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A Pictorial Journey and Photography Workshop in Morocco

  • Ethan Gelber
  • 18 September 2014

When you go to Morocco, don’t make the same mistakes I did. Learn how to capture the country’s special light, and with it your impressions of a place that will surprise you. When I was there, I met the woman I eventually married. I deeply wish I had taken more pictures and that they were more evocative and of better quality. I wish I had taken a photography workshop in Morocco.

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Third Annual Indigenous Peoples Week: August 5 to 11, 2013

  • Ethan Gelber
  • 29 July 2013

Next week, The Travel Word once again honors the place of indigenous people in tourism by taking part in the third annual Indigenous Peoples Week. This year, the goal continues to be to raise awareness of indigenous tourism options for travelers and to improve digital literacy skills among the indigenous tourism providers themselves.

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Morning Alms in Luang Prabang, Laos: Religious Tradition Turned into Tourist Spectacle

  • Cindy Fan
  • 8 April 2013

Tak Bat or morning alms is a living Buddhist tradition in Laos that has become a tourist attraction on the must-see/do list of Luang Prabang. It is indeed a beautiful sight. But over the years, as more and more travellers discover Laos, the Buddhist tradition has turned into a spectacle of disruptive, disrespectful tourists who act like they’re on the It’s a Small World Disneyland ride full of animatronic dolls in bright ethnic costumes.

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Exploring a True Wilderness in Peru’s Manu National Park

  • The International Ecotourism Society
  • 14 February 2013

An interview with Luis Felipe Raffo, founder of the family-owned Tambo Blanquillo Lodge, located in Peru’s Manu National Park. Manu National Park – a Biosphere Reserve and a UNESCO World Heritage site – is in Peru’s southern Amazon rainforest, one of the most remote parts of the Peruvian Amazon that is still accessible to travelers.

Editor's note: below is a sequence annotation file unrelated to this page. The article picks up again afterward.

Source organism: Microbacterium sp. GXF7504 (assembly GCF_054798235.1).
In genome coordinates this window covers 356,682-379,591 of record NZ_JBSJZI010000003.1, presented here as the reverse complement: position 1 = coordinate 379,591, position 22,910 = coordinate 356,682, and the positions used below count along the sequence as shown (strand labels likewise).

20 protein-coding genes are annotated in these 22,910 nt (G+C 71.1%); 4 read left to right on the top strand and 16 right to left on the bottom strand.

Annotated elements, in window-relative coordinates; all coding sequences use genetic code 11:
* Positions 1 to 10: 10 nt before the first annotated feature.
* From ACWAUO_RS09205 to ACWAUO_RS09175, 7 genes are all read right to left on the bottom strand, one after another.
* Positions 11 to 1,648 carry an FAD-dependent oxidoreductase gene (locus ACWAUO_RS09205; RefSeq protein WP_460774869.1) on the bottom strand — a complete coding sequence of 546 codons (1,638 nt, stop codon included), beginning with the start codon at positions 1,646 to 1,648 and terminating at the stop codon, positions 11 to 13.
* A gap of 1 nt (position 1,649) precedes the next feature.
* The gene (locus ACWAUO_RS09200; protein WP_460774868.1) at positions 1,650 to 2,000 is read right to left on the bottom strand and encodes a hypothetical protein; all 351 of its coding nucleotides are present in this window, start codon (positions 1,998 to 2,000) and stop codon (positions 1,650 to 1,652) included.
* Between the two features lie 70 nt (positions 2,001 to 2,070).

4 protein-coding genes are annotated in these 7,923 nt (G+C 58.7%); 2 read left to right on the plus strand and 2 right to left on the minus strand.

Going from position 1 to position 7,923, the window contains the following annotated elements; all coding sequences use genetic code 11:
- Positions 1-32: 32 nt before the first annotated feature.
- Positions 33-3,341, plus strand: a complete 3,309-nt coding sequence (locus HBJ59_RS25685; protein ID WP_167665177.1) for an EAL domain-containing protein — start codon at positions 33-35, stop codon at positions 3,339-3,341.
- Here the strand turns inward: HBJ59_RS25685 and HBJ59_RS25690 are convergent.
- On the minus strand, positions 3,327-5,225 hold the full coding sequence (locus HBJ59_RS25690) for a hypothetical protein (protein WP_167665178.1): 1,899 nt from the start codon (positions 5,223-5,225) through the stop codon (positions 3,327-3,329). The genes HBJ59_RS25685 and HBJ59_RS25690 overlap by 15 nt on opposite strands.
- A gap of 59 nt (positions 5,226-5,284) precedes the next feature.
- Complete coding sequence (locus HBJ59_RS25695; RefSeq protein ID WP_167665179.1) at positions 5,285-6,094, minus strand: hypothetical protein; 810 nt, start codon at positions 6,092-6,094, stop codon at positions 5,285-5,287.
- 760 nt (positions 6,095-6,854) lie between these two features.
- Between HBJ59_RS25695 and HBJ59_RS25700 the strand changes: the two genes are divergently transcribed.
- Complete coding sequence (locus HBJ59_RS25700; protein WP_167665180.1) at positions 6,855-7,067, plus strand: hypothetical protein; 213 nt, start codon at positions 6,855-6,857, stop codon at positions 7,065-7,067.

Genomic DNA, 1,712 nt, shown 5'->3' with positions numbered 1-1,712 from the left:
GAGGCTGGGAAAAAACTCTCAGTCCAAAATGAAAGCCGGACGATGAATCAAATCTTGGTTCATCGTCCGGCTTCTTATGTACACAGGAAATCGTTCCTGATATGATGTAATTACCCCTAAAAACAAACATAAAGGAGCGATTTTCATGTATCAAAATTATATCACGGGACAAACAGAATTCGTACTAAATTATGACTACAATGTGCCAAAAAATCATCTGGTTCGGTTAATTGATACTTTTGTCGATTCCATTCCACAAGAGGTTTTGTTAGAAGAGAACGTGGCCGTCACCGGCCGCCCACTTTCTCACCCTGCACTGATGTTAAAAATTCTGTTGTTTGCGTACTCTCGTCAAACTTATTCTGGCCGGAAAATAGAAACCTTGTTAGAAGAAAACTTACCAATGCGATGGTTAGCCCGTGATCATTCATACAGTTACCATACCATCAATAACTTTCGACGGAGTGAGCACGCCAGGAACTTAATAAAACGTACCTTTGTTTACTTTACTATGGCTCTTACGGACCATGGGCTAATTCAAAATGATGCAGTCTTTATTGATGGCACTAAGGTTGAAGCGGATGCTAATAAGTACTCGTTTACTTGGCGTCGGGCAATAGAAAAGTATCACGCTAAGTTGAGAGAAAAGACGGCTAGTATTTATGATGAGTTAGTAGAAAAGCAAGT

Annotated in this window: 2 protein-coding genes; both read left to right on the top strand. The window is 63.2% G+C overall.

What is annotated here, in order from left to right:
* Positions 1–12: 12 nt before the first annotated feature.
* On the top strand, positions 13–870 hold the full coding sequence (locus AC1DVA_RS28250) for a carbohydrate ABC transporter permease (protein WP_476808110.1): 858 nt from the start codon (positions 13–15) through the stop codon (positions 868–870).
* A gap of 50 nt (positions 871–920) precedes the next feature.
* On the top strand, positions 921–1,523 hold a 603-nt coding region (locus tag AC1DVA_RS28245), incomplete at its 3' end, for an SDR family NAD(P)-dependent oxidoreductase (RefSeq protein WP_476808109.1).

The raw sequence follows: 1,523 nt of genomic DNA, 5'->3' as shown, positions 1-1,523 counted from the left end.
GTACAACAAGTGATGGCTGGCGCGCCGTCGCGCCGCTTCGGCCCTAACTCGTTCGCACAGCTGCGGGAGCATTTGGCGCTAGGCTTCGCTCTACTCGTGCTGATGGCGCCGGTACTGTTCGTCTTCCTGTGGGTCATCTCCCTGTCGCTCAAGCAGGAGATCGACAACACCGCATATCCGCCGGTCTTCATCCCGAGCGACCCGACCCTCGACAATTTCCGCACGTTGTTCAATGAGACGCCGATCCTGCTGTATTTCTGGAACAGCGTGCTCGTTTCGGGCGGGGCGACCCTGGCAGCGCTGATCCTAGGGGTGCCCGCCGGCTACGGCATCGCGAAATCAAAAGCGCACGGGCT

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Photo of the Week: A Sunset in Hoi An, Vietnam

  • Huong Tran (Photo and Text)
  • 31 January 2013

Visitors to Hoi An, Vietnam, almost always already know about its narrow streets flanked by traditional buildings full of colourful lanterns, fusion restaurants, and shoe or tailor shops. But not many people know about the other Hoi An – a fascinating typical Vietnamese countryside of rice paddies, thatched cottages, water coconut and huge fishing nets right where the peaceful Thu Bon River runs into the ocean.

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Photo of the Week: Locals in Old Beijing, China

  • Anton Jurgens (photo and text)
  • 26 October 2012

While the allure of old Beijing is increasingly overshadowed by progress, there are pockets of life that turn the clock back to the days of rickety bicycles, quiet hutongs with centuries of history to tell, and old men huddled intently and laughing over a game of mahjong, all the while turning endless strands of prayer beads.

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Video Spotlight: Marrakech Street Food

  • Jakub Riziky
  • 7 September 2012

Discover the magic of street food in Marrakech – couscous, bisteeya, mechoui, freshly baked bread and countless spices. This week’s video spotlight brings you mouth-watering culinary delights from the foothills of the snow-capped Atlas Mountains that will surely make your mouth water!

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Video Spotlight: Rock Art with Aboriginal Elder Willie Gordon

  • Jakub Riziky
  • 10 August 2012

Head out in the open to tropical North Queensland in Australia, where Willie Gordon, an Aboriginal elder of the Guugu Yimithirr people, offers fascinating insight into the ancient culture of his ancestors. See how indigenous tourism can help local communities to preserve their culture and get a glimpse of what you might experience if you set out discover Aboriginal Australia.

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Aboriginal Tourism in Australia: 2012

  • Karolyn Wrightson
  • 8 August 2012

Environmentalists say Australia’s Great Barrier Reef was saved from destruction because tourists saw its value and lobbied for protection. No such worldwide lobby exists for the worlds oldest surviving culture. Like the reef, though, one of the best opportunities for the survival of ancient Australian Aboriginal lore is for tourists to call for its preservation. For that to happen, Aboriginal groups must teach tourists about their culture, an act that not only helps the outside world learn, but helps them pass the traditions down to their own children.

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Indigenous Tourism and Indigenous Peoples Week (August 6-12, 2012)

  • Ethan Gelber
  • 3 August 2012

The Travel Word joins forces with others around the globe to look at and salute the role of indigenous people in tourism. All week we will focus our articles on different qualities of indigenous tourism and hope they inspire you to join us in honouring the ancient cultural roots from which we have all sprung, roots that remain robust but require our admiration, care and protection.

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